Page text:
California lawmakers approve child vaccine mandate bill

California General Assembly approved a bill that would eliminate the exemption for personal or religious beliefs that allows parents to opt out of vaccinations. It is unclear whether Gov. Brown will sign the bill.

Damian Dovarganes/AP/File
A pediatrician holds a dose of the measles-mumps-rubella vaccine at his practice in Northridge, Calif. on Jan. 29.

California’s Assembly has approved a hotly contested bill requiring that almost all public school children be vaccinated.

The legislation would eliminate the exemption for personal or religious beliefs that allows parents to opt out of vaccinations.

Thursday's vote was one of the last major obstacles before the measure heads for to the governor's desk for either approval or disapproval. 

In the wake of a measles outbreak at Disneyland in California which affected more than 100 people earlier this year, several state legislatures began entertaining the idea of eliminating either the personal belief or religious exemptions for vaccinations, and in some cases, both.

In May California senators voted 25 to 10 in favor of the bill following a heated debate. The bill states that California parents who choose not to vaccinate their children may have to start considering home schooling.

The California State Assembly passed the bill after weeks of vocal opposition of parents who do not want to vaccinate their children. 

Most parents who decide against vaccination are not “anti-vaccine” but rather “vaccine-anxious,” professor Mark Largent, a historian at Michigan State University in East Lansing and the author of "Vaccine: The Debate in Modern America" told The Christian Science Monitor. "If you want to increase the number of kids who are vaccinated against communicable diseases, you have to admit that ultimately parents get to make this decision,” he said.

In an effort to calm parents’ anxiety, many health professionals assert that the risks of vaccines causing harm for children are far lower than diseases themselves. They also point out that the study linking the vaccine for measles, mumps, and rubella to autism has been discredited, but as The New York Times reports some parents are still wary that vaccines could lead to autism.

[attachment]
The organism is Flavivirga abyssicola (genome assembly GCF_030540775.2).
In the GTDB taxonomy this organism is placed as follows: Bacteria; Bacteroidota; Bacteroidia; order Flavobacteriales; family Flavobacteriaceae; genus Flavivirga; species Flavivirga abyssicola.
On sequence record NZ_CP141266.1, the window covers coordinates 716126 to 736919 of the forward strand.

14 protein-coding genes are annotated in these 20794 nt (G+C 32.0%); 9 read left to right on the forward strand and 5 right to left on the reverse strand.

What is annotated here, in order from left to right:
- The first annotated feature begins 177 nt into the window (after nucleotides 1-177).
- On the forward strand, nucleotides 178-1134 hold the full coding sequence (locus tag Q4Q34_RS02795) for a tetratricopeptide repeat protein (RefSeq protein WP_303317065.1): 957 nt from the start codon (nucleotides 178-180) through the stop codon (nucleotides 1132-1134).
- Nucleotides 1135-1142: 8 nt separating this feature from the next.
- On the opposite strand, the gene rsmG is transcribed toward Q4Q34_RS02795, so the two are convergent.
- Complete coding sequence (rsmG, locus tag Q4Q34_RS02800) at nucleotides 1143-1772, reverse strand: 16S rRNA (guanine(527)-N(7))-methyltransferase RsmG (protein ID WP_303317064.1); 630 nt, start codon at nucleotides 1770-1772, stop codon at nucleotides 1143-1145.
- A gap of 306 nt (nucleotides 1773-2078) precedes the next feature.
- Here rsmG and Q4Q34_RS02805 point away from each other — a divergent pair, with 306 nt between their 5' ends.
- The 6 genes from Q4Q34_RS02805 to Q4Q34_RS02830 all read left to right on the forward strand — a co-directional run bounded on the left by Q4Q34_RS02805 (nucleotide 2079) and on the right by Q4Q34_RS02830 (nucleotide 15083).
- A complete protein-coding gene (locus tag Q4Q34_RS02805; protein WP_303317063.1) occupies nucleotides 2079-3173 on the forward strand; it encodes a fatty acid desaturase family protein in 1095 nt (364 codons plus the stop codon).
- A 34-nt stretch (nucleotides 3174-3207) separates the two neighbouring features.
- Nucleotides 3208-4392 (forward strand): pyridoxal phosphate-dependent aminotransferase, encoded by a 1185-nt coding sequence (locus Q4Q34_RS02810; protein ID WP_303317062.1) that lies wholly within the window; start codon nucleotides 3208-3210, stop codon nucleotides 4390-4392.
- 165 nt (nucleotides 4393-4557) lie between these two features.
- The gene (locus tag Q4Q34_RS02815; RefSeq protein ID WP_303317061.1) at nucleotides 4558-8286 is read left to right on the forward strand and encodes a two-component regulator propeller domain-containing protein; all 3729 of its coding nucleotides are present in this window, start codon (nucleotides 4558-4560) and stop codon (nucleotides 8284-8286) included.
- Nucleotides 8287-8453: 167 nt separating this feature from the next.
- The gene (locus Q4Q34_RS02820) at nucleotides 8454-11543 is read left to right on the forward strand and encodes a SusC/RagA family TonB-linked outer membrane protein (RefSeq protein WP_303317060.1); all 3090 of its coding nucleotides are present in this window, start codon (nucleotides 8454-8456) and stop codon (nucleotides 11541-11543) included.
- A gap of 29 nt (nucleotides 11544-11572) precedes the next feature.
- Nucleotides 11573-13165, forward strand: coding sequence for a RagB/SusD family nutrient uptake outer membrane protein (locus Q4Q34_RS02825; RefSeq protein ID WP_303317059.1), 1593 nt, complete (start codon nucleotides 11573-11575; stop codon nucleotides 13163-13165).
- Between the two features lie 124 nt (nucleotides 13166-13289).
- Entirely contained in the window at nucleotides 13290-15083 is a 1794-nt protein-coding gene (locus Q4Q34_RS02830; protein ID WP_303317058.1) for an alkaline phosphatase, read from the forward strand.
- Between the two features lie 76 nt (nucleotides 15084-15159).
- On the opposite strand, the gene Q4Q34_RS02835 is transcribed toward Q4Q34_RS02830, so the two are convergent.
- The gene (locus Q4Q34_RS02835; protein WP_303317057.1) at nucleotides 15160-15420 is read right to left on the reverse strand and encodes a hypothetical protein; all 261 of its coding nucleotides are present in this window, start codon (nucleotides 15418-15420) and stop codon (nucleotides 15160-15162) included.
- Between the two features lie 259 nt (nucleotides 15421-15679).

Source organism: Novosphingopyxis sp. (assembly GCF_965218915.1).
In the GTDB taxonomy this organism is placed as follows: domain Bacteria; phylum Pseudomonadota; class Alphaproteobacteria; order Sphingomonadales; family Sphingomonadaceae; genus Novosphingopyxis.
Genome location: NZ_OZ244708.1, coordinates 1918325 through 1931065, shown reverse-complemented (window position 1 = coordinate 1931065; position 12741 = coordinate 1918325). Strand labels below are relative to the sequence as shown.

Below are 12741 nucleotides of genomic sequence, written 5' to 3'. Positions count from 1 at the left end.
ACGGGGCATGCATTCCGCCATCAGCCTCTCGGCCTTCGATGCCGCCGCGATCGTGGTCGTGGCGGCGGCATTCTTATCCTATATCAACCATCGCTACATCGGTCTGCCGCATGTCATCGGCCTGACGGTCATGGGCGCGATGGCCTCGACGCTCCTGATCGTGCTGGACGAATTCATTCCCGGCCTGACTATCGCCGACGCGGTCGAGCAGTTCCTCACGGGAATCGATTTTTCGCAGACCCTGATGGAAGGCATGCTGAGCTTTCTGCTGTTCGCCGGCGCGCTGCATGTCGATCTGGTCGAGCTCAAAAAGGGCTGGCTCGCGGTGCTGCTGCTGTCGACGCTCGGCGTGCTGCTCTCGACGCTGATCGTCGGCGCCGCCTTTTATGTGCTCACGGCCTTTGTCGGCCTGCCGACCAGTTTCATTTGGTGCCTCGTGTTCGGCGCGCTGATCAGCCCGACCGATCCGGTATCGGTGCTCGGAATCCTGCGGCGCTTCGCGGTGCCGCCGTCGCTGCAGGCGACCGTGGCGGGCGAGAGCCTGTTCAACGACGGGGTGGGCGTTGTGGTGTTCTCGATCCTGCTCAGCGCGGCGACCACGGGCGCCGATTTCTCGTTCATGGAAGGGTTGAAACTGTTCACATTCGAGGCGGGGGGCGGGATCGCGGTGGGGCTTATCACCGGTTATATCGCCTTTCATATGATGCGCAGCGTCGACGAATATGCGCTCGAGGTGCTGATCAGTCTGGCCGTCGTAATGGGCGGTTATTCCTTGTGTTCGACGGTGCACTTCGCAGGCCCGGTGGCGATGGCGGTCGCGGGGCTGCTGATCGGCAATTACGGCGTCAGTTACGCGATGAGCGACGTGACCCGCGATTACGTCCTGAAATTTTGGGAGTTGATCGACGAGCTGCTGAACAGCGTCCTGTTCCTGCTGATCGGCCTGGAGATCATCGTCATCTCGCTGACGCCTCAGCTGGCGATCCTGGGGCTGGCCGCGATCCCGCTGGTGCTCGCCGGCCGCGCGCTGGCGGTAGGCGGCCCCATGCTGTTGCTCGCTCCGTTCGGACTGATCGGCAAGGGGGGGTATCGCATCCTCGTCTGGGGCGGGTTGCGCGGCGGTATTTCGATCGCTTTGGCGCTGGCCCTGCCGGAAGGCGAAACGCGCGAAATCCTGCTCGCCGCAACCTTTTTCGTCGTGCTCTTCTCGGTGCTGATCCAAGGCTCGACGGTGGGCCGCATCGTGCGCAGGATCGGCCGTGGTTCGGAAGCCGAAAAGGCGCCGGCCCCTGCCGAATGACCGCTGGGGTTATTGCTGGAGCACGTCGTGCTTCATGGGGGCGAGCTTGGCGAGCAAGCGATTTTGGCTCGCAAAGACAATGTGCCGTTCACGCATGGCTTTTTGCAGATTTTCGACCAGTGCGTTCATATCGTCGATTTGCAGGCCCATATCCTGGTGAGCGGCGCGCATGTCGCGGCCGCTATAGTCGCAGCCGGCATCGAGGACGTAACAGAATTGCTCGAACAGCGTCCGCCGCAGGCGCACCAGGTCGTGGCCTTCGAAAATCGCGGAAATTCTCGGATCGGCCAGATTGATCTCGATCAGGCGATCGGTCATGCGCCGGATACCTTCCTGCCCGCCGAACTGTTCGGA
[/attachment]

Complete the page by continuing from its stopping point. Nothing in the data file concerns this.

(Many Christian Science families also seek religious exemptions from vaccines.)

Before implementation, the bill would require approval from Gov. Jerry Brown (D), but prior to that the state Senate must approve the amendments. Mr. Brown has not said whether he would sign the bill.

If signed into law, California would be the third US state, following Mississippi and West Virginia, that does not permit vaccination exemptions due to religious or personal beliefs.

This report includes material from the Associated Press.

You've read  of  free articles. Subscribe to continue.

Dear Reader,

About a year ago, I happened upon this statement about the Monitor in the Harvard Business Review – under the charming heading of “do things that don’t interest you”:

“Many things that end up” being meaningful, writes social scientist Joseph Grenny, “have come from conference workshops, articles, or online videos that began as a chore and ended with an insight. My work in Kenya, for example, was heavily influenced by a Christian Science Monitor article I had forced myself to read 10 years earlier. Sometimes, we call things ‘boring’ simply because they lie outside the box we are currently in.”

If you were to come up with a punchline to a joke about the Monitor, that would probably be it. We’re seen as being global, fair, insightful, and perhaps a bit too earnest. We’re the bran muffin of journalism.

But you know what? We change lives. And I’m going to argue that we change lives precisely because we force open that too-small box that most human beings think they live in.

The Monitor is a peculiar little publication that’s hard for the world to figure out. We’re run by a church, but we’re not only for church members and we’re not about converting people. We’re known as being fair even as the world becomes as polarized as at any time since the newspaper’s founding in 1908.

We have a mission beyond circulation, we want to bridge divides. We’re about kicking down the door of thought everywhere and saying, “You are bigger and more capable than you realize. And we can prove it.”

If you’re looking for bran muffin journalism, you can subscribe to the Monitor for $15. You’ll get the Monitor Weekly magazine, the Monitor Daily email, and unlimited access to CSMonitor.com.